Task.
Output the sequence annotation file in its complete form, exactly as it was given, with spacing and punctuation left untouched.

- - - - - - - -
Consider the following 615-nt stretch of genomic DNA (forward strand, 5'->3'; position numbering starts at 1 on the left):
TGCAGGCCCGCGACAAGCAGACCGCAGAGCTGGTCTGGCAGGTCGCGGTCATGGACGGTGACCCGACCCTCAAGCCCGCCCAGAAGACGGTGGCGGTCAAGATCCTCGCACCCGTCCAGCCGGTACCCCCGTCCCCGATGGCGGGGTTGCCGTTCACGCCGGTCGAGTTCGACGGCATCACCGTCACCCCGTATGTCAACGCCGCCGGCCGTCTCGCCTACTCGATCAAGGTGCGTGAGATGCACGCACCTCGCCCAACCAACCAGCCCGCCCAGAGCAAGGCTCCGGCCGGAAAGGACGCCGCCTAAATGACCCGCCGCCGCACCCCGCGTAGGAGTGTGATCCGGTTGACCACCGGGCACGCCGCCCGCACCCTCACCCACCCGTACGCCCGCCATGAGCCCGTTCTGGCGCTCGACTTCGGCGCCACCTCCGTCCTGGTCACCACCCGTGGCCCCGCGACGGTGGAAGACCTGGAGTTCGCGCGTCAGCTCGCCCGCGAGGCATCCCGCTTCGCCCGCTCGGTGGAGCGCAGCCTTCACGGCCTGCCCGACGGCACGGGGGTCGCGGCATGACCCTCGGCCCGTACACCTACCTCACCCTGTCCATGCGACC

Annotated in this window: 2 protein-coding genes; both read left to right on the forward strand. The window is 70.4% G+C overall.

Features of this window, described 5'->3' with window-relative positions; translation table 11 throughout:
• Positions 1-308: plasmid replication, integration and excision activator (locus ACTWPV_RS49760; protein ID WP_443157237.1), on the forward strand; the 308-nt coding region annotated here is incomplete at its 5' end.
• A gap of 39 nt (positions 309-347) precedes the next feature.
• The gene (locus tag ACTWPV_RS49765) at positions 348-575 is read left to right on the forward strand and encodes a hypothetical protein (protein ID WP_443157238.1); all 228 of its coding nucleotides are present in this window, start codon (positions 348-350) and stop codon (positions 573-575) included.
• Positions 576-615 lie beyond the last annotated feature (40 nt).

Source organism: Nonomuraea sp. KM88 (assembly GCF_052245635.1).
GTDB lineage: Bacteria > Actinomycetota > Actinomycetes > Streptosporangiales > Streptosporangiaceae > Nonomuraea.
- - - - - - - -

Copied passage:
Consider the following 615-nt stretch of genomic DNA (forward strand, 5'->3'; position numbering starts at 1 on the left):
TGCAGGCCCGCGACAAGCAGACCGCAGAGCTGGTCTGGCAGGTCGCGGTCATGGACGGTGACCCGACCCTCAAGCCCGCCCAGAAGACGGTGGCGGTCAAGATCCTCGCACCCGTCCAGCCGGTACCCCCGTCCCCGATGGCGGGGTTGCCGTTCACGCCGGTCGAGTTCGACGGCATCACCGTCACCCCGTATGTCAACGCCGCCGGCCGTCTCGCCTACTCGATCAAGGTGCGTGAGATGCACGCACCTCGCCCAACCAACCAGCCCGCCCAGAGCAAGGCTCCGGCCGGAAAGGACGCCGCCTAAATGACCCGCCGCCGCACCCCGCGTAGGAGTGTGATCCGGTTGACCACCGGGCACGCCGCCCGCACCCTCACCCACCCGTACGCCCGCCATGAGCCCGTTCTGGCGCTCGACTTCGGCGCCACCTCCGTCCTGGTCACCACCCGTGGCCCCGCGACGGTGGAAGACCTGGAGTTCGCGCGTCAGCTCGCCCGCGAGGCATCCCGCTTCGCCCGCTCGGTGGAGCGCAGCCTTCACGGCCTGCCCGACGGCACGGGGGTCGCGGCATGACCCTCGGCCCGTACACCTACCTCACCCTGTCCATGCGACC

Annotated in this window: 2 protein-coding genes; both read left to right on the forward strand. The window is 70.4% G+C overall.

Features of this window, described 5'->3' with window-relative positions; translation table 11 throughout:
• Positions 1-308: plasmid replication, integration and excision activator (locus ACTWPV_RS49760; protein ID WP_443157237.1), on the forward strand; the 308-nt coding region annotated here is incomplete at its 5' end.
• A gap of 39 nt (positions 309-347) precedes the next feature.
• The gene (locus tag ACTWPV_RS49765) at positions 348-575 is read left to right on the forward strand and encodes a hypothetical protein (protein ID WP_443157238.1); all 228 of its coding nucleotides are present in this window, start codon (positions 348-350) and stop codon (positions 573-575) included.
• Positions 576-615 lie beyond the last annotated feature (40 nt).

Source organism: Nonomuraea sp. KM88 (assembly GCF_052245635.1).
GTDB lineage: Bacteria > Actinomycetota > Actinomycetes > Streptosporangiales > Streptosporangiaceae > Nonomuraea.